While this may not be the experience at your store, it remains the reality at some stores, and shoppers know it. This dissatisfaction is not just with the length of the sales process but with the process itself. There is no way to eliminate it without eliminating the cause of it, and that’s hard to do. How do you motivate based on gross profit while keeping the process short if salespeople are successful at using time as a negotiating tool? It will be tough to hold salespeople to any process if they can, or think they can, make more money by going outside the process. In my view, that is the bigger debate and the reason our industry so desperately needs training for sales and training for sales management.

A sales process that provides shorter times for shoppers who want it and lots of attention for shoppers who need it is a worthy objective. Achieving it will not be fast or easy. Clouding the issue with poorly analyzed data is not going to help the problem. I’ve yet to see any data on this subject that controls for the shopper’s pre-arrival intent, the store’s policies, and the salesperson’s process. My hypothesis: each of these variables has more influence on close rates, gross, and customer satisfaction than the variable being studied, length of sales process. Without controlling for these in the research, correlation analysis means little or nothing.

This post won't end the debate, and I welcome comments. But I hope this independent candor regarding the data helps get the discussion back onto a fruitful path.


Matt Lowery
The issue isnt with how long the salesperson takes with the customer to pick out the perfect car for them, its how long the process takes once the customer says yes. If the customer wants to take 5 hours and drive every car on the lot great... The second they say yes, they want to be walking out the door. Taking an hour after they say is where it costs you money. Every minute they are not in F&I I believe is costing you money.
Dennis Galbraith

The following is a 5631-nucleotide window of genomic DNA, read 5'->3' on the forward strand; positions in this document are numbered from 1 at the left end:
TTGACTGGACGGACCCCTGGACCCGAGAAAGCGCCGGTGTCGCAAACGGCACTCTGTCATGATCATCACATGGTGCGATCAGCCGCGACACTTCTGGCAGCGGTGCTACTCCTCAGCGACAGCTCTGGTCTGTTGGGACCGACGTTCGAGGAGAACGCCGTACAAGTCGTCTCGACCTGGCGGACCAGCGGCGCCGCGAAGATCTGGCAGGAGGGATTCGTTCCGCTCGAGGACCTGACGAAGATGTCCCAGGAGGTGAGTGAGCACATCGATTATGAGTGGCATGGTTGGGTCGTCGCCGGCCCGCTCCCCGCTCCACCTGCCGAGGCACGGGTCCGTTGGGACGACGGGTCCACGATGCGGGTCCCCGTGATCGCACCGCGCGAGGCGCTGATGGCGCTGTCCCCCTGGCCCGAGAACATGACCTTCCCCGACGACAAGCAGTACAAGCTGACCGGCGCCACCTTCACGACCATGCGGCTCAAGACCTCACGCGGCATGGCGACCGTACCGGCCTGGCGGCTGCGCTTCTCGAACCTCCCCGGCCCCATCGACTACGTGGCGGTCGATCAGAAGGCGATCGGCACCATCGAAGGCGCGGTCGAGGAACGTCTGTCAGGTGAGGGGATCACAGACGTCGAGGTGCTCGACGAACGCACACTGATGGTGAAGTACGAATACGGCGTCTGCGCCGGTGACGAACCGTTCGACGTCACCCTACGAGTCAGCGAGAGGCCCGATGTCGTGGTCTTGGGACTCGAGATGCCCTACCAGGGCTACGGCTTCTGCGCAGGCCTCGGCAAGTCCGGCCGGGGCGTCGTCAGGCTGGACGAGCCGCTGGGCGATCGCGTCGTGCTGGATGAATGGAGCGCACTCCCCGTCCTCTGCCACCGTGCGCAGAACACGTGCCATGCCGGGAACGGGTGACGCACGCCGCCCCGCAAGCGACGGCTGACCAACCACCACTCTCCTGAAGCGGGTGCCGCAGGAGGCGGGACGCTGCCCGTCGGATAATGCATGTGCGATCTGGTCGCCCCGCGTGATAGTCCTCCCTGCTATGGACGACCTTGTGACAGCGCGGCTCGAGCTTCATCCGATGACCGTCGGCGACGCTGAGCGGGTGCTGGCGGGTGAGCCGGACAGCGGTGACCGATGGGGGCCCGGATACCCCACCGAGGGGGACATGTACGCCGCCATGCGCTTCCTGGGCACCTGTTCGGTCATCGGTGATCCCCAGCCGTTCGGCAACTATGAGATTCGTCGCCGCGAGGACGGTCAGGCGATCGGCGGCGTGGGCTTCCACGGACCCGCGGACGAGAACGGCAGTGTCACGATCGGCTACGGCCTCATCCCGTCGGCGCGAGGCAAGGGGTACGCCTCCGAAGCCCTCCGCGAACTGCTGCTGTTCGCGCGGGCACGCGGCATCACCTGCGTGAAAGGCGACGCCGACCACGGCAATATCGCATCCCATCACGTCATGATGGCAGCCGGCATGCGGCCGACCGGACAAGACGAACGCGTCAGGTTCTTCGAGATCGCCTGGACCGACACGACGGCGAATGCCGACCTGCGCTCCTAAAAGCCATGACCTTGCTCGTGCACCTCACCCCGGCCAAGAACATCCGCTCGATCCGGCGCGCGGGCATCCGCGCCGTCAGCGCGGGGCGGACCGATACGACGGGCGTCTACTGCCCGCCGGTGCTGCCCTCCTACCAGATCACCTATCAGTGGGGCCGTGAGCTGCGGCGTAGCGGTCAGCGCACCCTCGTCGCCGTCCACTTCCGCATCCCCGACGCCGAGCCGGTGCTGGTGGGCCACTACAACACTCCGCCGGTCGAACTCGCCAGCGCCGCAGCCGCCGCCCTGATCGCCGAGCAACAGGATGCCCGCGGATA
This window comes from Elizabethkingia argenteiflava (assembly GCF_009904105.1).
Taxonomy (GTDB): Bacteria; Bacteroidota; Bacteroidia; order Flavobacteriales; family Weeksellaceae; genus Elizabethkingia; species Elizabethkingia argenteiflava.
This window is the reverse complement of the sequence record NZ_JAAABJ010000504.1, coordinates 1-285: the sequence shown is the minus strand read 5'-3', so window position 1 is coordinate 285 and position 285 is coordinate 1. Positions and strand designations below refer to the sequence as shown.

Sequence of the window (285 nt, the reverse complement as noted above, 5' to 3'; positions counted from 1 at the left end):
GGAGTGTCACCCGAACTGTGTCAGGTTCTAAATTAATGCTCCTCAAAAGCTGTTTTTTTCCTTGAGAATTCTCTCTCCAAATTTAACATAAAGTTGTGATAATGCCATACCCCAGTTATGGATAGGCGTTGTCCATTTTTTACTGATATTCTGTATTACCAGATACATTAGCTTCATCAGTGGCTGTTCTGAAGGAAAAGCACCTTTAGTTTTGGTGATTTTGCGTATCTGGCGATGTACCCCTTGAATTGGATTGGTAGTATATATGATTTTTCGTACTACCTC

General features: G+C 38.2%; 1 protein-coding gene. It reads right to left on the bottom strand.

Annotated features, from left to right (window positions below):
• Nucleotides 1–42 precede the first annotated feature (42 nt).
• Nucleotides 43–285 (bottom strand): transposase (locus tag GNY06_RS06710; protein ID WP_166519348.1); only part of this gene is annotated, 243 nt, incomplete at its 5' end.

Matt, Waiting for F&I for an hour or more is a common occurrence. While that is not the total extent of the problem, there is no argument about it being a large portion of the problem. Great comment!
Dino Flora
The title sounds like you are measuring the entire time a customer is on the lot trying to buy a car but the article is focusing on the time with a sales person? I would agree that the longer they spend on the car and building value in the dealership the better. On the surface it looks like bad data, maybe they are not all measuring the same start finish places and how are they measuring with the CRM or manually? Like Matt we see the same issue from the time a customer says they want the car, it takes on average 45 minutes to present and sell F&I then another 45 minutes to complete paperwork. This where the biggest opportunities are. But with lenders, F&I products and DMS's all building out their own non integrated nitched solutions, I don't think they get what that does to the customer experience.
Christopher Murray
Dino makes an excellent point. Our DMS is not integrated with our CRM nor are either one of those two tools integrated with Zurich which is our F&I tool. That is not our choice, each vendor promised us complete integration yet a year later we have nothing to show for our investment at integration and the customer suffers. We are currently searching for a "one stop" or "single entry" system to replace it all with in the interest of saving the customer time. Once a customer indicates they want to buy they should be rolling off of the property within 45 minutes to an hour in my opinion.
mark rask
The feedback that we are getting is that it is not the time spent with a is the process after that